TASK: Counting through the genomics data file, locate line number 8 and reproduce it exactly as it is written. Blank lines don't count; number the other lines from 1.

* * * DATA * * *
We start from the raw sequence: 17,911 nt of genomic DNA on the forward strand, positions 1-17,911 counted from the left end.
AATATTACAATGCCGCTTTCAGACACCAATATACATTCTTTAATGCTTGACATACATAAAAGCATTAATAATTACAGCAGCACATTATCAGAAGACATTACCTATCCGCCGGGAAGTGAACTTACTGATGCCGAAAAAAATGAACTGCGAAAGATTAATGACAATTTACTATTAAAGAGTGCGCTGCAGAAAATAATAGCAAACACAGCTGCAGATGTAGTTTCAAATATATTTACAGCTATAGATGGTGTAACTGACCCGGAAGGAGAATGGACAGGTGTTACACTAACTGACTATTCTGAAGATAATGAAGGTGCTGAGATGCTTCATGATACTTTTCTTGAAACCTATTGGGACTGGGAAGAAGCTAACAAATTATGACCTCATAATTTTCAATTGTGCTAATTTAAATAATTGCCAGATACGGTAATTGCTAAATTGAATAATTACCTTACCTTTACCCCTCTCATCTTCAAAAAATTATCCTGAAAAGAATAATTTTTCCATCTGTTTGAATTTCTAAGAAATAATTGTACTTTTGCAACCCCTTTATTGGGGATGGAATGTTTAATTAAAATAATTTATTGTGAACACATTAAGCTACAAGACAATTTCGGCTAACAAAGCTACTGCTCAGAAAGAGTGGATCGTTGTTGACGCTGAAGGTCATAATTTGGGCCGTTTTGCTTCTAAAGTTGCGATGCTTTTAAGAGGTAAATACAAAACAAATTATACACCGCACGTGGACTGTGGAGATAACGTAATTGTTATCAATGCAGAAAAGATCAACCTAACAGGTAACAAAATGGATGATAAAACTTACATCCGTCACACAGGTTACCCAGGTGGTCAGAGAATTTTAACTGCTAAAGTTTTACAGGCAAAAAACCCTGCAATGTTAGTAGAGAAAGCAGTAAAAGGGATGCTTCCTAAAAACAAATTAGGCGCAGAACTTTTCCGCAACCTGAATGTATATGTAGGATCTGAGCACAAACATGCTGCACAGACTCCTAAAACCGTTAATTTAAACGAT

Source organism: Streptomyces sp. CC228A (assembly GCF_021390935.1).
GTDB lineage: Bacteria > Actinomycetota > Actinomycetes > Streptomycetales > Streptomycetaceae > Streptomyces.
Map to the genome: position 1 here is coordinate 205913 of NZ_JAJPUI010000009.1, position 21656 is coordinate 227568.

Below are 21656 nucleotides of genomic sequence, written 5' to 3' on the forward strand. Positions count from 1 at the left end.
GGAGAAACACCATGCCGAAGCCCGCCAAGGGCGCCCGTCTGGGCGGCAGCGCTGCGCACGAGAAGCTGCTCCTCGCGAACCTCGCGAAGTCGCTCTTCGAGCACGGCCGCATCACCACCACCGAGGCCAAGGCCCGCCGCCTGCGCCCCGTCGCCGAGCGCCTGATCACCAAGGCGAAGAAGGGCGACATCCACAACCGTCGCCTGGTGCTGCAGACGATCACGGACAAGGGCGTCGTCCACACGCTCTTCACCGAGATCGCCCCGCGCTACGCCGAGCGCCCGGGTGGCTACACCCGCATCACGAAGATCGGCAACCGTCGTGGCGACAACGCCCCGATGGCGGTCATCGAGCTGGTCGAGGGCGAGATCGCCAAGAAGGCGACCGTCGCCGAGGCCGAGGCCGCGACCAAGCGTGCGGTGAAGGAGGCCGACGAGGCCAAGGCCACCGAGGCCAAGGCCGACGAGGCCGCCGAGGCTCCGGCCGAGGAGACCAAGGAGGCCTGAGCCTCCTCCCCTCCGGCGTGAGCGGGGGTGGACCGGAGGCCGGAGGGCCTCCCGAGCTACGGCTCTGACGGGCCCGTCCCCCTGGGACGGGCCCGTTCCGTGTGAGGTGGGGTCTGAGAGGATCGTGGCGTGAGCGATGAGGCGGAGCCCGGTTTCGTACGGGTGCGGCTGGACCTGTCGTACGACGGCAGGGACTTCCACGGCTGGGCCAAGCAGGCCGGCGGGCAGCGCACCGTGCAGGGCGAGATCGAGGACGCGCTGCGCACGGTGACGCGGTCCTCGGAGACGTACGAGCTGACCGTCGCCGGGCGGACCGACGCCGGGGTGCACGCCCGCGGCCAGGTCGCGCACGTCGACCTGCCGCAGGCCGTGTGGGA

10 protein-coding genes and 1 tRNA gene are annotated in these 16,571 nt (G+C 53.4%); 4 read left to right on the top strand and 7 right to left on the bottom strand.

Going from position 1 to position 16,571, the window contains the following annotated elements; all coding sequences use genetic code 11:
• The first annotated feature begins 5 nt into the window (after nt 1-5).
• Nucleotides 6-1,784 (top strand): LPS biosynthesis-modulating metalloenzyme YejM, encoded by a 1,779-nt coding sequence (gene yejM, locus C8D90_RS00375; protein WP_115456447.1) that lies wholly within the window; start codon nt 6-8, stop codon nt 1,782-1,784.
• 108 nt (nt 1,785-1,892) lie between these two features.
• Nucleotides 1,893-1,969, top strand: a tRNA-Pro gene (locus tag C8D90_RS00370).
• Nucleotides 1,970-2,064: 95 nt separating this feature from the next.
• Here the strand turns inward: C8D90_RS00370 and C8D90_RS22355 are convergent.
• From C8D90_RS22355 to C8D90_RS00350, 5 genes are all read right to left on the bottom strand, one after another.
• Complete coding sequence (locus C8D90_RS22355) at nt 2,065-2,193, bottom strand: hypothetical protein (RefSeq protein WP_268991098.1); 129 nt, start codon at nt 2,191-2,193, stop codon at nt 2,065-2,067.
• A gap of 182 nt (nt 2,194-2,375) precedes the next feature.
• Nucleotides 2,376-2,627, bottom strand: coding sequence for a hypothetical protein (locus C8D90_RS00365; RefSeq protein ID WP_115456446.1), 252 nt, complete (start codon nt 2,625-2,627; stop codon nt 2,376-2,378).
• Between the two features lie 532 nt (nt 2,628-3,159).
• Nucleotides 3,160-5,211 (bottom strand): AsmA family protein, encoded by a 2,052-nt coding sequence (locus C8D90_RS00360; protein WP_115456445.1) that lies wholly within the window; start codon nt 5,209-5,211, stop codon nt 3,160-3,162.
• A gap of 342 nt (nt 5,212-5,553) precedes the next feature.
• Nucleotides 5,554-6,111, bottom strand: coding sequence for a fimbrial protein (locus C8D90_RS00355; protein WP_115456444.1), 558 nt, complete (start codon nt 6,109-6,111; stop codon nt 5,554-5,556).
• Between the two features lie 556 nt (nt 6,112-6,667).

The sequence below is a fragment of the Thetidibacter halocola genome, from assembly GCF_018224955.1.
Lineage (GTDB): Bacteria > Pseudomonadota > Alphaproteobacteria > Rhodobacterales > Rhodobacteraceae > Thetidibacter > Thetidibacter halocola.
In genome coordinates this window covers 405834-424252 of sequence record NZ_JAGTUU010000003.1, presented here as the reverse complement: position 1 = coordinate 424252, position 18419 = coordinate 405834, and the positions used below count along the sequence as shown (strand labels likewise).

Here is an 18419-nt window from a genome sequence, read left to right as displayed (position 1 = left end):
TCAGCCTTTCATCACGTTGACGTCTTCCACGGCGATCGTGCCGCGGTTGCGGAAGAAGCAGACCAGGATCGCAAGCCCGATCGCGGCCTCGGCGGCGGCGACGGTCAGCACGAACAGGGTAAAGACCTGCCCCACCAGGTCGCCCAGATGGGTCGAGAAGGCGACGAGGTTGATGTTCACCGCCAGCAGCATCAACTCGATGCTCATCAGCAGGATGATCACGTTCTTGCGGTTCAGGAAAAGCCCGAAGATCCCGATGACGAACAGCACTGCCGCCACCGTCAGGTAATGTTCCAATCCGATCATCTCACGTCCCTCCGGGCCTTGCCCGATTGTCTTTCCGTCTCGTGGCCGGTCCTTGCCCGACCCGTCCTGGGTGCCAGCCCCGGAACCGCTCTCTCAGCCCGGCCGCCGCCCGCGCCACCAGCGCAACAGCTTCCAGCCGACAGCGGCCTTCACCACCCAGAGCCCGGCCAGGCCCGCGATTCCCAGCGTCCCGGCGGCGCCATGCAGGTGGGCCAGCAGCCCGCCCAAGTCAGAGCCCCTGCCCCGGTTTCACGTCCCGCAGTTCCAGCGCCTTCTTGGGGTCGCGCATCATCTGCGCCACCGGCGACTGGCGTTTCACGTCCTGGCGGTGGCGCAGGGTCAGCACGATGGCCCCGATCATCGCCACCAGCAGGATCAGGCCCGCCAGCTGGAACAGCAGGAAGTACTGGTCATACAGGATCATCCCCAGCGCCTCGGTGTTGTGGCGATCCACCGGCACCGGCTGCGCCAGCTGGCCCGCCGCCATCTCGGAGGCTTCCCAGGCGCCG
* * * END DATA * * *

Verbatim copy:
10 protein-coding genes and 1 tRNA gene are annotated in these 16,571 nt (G+C 53.4%); 4 read left to right on the top strand and 7 right to left on the bottom strand.